The Edmondson Village Farmers Market is a community venture. We’ll periodically introduce some of the Baltimore-based artisans who come together to make this all possible.
Free My Timber is a start-up company created by Christopher Priest. He combines the skills of a seasoned furniture refinisher and an artist to create items such as wood-burned jewelry and furniture.
Our Media & Communications intern Nicole had a chance to sit down with Chris, to ask him a few questions.
Nicole: Please state your name and where you live.
Chris: My name is Christopher Priest and I live in Northeast Baltimore.
N: Did you come from Northeast Baltimore? Did you grow up somewhere else?
C: I’m originally from Atlanta and I moved to West Baltimore when I was around 11. I recently moved to East Baltimore a few years ago.
N: Cool, well you do great wood burning pieces, what were you doing before that?
C: You’ll never guess it but I was electrical engineer before I took the woodworking and wood burning seriously.
N: So did you go to Morgan [State University]? Or did you attend somewhere else?
C: Yeah, I graduated from Morgan and worked for Northrop Grumman for a little bit after that. Then I worked for a local company called Lenox Laser, up in Glen Arm, MD. That was before I decided to work for myself.
N: Was that some kind of principle, like to work for yourself? Like “I’m tired of working for all of these people?”
C: That’s really what it is, I really didn’t know what I was going to do. The woodworking thing wasn’t really an option, it was refinishing furniture and refinishing wood floors was just something I did as a hobby on the side. I quit my job because I was tired of making another man rich and I knew that my hard labor was literally making another man rich and he wasn’t paying me what I deserve to be paid for; so I said I had enough.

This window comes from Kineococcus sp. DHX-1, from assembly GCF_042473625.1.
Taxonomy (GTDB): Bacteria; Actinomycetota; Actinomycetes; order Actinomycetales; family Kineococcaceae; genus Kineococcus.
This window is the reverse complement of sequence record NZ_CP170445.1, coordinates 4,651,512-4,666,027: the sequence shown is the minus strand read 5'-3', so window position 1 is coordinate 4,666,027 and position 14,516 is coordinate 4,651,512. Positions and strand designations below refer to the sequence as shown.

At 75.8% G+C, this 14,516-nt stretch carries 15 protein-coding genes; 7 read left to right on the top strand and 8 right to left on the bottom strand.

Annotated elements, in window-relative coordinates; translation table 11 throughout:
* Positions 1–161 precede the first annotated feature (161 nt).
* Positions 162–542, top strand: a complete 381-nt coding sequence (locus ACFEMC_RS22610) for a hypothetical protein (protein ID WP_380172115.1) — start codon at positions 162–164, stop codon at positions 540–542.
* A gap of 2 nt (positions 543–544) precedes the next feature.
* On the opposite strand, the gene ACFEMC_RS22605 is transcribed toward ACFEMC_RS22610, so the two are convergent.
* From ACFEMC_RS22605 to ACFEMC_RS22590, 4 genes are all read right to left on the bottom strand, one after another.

N: Right, right. So I’m assuming that you’re self taught, or did that go back to electrical engineering and working with those different companies when it came to wood burning?
C: The wood burning, I got that idea from the laser company that I did work with. We worked with laser and would burn a lot of different materials. So I got the idea to try wood and see what would happen, and I noticed that it left a nice little burn on there; so I decided to make an image on there and a lot of my coasters–well all of my coasters in the beginning were all laser-etched, until I no longer worked with the company. Then I started practicing and doing it by hand, and I just got better at it. Then one thing turned into another and it just developed into a business.
N: The name “Free My Timber,” where does it come from?
C: I would love to be considered a liberator of my people, just an all around educator as far as–you know–the plight that black people are in as a whole. I just want to uplift us as a community, I want to educate us as a community, so that’s kind of where it came from. I wanted to have a name that sort of tied in with what my true dreams are and also what the business is. I just kind of wanted to have a fun name too, so I thought that “Free My Timber” was playful and served all the criteria that I was going for.
N: How did you start doing pendants or coasters–what’s your favorite thing to make?
C: Honestly, my favorite thing to do–I like to put my designs into household things. I really like designing for the house, so furniture would be the first thing that comes to mind. I actually have a project right now where I’m refinishing a door–I’m putting a new front door on and put a big burning on my front door; and I’ve been having dreams of doing steps, putting a nice mural on my steps so it all flows together. So that’s what I really like to do, unique items but more towards the home–home and furniture.
N: What’s your best seller?
C: My best selling piece by far is the large pendant of “Life Begins Here.” It’s basically the silhouette of a woman with the continent of Africa between her legs, kind of a dual meaning to me. Meaning that life begins with the woman and in Africa. That is the best selling piece I have.
N: How did you come to the farmer’s market?
C: Just through word of mouth. I remember seeing a poster on Facebook or I got an email just telling me about the farmer’s market and I contacted Jill [Harrison] and it went from there.
N: Do you like the idea of the farmer’s market helping the community?
C: Yes, this is my first time participating in a farmer’s market for myself but I’ve been going to them and attending them for a few years now, and I just love the idea as a customer and as someone selling now. As far as for my business, I think it’s really nice and it’s a real eye opener. It’s a learning experience for me if I ever want to grow to be like a brick and mortar store–or something like that, this experience is helping me tailor to my audience.
We hope you’ve enjoy this interview with Chris from Free My Timber. He’ll be with us on Saturdays from 9am-1pm.
To get in contact with Free My Timber: